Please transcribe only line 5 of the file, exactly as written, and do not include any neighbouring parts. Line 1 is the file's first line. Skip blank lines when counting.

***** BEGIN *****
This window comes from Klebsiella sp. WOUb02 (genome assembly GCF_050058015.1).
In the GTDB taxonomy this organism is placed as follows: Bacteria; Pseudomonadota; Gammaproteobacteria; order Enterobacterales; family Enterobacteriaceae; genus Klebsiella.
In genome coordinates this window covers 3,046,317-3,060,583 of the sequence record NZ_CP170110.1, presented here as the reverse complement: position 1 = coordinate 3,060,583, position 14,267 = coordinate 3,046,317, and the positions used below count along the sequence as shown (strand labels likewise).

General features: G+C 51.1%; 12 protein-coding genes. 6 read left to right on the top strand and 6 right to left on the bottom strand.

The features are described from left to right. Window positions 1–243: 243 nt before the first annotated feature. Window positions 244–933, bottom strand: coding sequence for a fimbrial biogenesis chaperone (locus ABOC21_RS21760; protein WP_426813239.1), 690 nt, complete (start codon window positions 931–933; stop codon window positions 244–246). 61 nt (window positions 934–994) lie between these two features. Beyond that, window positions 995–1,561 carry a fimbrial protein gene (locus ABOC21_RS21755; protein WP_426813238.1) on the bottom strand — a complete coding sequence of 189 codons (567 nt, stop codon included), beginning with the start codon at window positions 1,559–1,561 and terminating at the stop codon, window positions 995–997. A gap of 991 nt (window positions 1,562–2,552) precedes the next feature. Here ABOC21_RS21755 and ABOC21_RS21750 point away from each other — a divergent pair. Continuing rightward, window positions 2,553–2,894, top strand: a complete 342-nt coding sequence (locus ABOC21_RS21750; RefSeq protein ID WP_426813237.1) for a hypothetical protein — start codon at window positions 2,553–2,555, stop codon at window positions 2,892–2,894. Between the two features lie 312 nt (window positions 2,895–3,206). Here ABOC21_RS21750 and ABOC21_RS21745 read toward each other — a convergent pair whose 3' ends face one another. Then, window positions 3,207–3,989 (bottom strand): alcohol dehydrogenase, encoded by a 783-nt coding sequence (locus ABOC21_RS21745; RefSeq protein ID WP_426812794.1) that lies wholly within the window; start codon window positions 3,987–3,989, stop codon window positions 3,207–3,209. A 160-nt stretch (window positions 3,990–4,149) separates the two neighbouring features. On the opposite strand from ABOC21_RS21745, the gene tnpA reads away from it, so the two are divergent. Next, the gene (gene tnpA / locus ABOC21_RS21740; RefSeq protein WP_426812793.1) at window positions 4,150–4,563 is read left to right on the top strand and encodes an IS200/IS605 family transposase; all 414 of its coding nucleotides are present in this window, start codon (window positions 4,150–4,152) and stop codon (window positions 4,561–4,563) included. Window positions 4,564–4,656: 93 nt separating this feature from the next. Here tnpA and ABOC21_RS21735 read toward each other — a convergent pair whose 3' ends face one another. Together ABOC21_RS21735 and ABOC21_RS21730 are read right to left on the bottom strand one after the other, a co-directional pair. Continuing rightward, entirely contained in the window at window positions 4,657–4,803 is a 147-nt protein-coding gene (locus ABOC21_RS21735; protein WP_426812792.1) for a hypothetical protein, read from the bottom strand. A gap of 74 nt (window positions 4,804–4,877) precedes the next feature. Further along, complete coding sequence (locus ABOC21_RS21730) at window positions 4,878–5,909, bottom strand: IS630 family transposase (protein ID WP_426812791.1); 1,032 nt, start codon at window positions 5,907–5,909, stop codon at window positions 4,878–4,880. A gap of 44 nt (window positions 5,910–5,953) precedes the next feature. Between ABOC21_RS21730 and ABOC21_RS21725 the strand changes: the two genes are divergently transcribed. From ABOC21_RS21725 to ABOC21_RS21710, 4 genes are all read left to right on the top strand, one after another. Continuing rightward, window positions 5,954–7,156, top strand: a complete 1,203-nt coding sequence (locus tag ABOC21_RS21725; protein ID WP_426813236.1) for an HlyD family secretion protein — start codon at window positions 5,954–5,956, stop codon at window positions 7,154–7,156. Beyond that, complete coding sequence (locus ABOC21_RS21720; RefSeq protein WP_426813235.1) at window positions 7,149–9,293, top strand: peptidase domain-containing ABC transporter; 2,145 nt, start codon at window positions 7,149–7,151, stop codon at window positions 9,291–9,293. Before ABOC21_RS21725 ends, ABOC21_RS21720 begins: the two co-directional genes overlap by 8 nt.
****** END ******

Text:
The features are described from left to right. Window positions 1–243: 243 nt before the first annotated feature. Window positions 244–933, bottom strand: coding sequence for a fimbrial biogenesis chaperone (locus ABOC21_RS21760; protein WP_426813239.1), 690 nt, complete (start codon window positions 931–933; stop codon window positions 244–246). 61 nt (window positions 934–994) lie between these two features. Beyond that, window positions 995–1,561 carry a fimbrial protein gene (locus ABOC21_RS21755; protein WP_426813238.1) on the bottom strand — a complete coding sequence of 189 codons (567 nt, stop codon included), beginning with the start codon at window positions 1,559–1,561 and terminating at the stop codon, window positions 995–997. A gap of 991 nt (window positions 1,562–2,552) precedes the next feature. Here ABOC21_RS21755 and ABOC21_RS21750 point away from each other — a divergent pair. Continuing rightward, window positions 2,553–2,894, top strand: a complete 342-nt coding sequence (locus ABOC21_RS21750; RefSeq protein ID WP_426813237.1) for a hypothetical protein — start codon at window positions 2,553–2,555, stop codon at window positions 2,892–2,894. Between the two features lie 312 nt (window positions 2,895–3,206). Here ABOC21_RS21750 and ABOC21_RS21745 read toward each other — a convergent pair whose 3' ends face one another. Then, window positions 3,207–3,989 (bottom strand): alcohol dehydrogenase, encoded by a 783-nt coding sequence (locus ABOC21_RS21745; RefSeq protein ID WP_426812794.1) that lies wholly within the window; start codon window positions 3,987–3,989, stop codon window positions 3,207–3,209. A 160-nt stretch (window positions 3,990–4,149) separates the two neighbouring features. On the opposite strand from ABOC21_RS21745, the gene tnpA reads away from it, so the two are divergent. Next, the gene (gene tnpA / locus ABOC21_RS21740; RefSeq protein WP_426812793.1) at window positions 4,150–4,563 is read left to right on the top strand and encodes an IS200/IS605 family transposase; all 414 of its coding nucleotides are present in this window, start codon (window positions 4,150–4,152) and stop codon (window positions 4,561–4,563) included. Window positions 4,564–4,656: 93 nt separating this feature from the next. Here tnpA and ABOC21_RS21735 read toward each other — a convergent pair whose 3' ends face one another. Together ABOC21_RS21735 and ABOC21_RS21730 are read right to left on the bottom strand one after the other, a co-directional pair. Continuing rightward, entirely contained in the window at window positions 4,657–4,803 is a 147-nt protein-coding gene (locus ABOC21_RS21735; protein WP_426812792.1) for a hypothetical protein, read from the bottom strand. A gap of 74 nt (window positions 4,804–4,877) precedes the next feature. Further along, complete coding sequence (locus ABOC21_RS21730) at window positions 4,878–5,909, bottom strand: IS630 family transposase (protein ID WP_426812791.1); 1,032 nt, start codon at window positions 5,907–5,909, stop codon at window positions 4,878–4,880. A gap of 44 nt (window positions 5,910–5,953) precedes the next feature. Between ABOC21_RS21730 and ABOC21_RS21725 the strand changes: the two genes are divergently transcribed. From ABOC21_RS21725 to ABOC21_RS21710, 4 genes are all read left to right on the top strand, one after another. Continuing rightward, window positions 5,954–7,156, top strand: a complete 1,203-nt coding sequence (locus tag ABOC21_RS21725; protein ID WP_426813236.1) for an HlyD family secretion protein — start codon at window positions 5,954–5,956, stop codon at window positions 7,154–7,156. Beyond that, complete coding sequence (locus ABOC21_RS21720; RefSeq protein WP_426813235.1) at window positions 7,149–9,293, top strand: peptidase domain-containing ABC transporter; 2,145 nt, start codon at window positions 7,149–7,151, stop codon at window positions 9,291–9,293. Before ABOC21_RS21725 ends, ABOC21_RS21720 begins: the two co-directional genes overlap by 8 nt.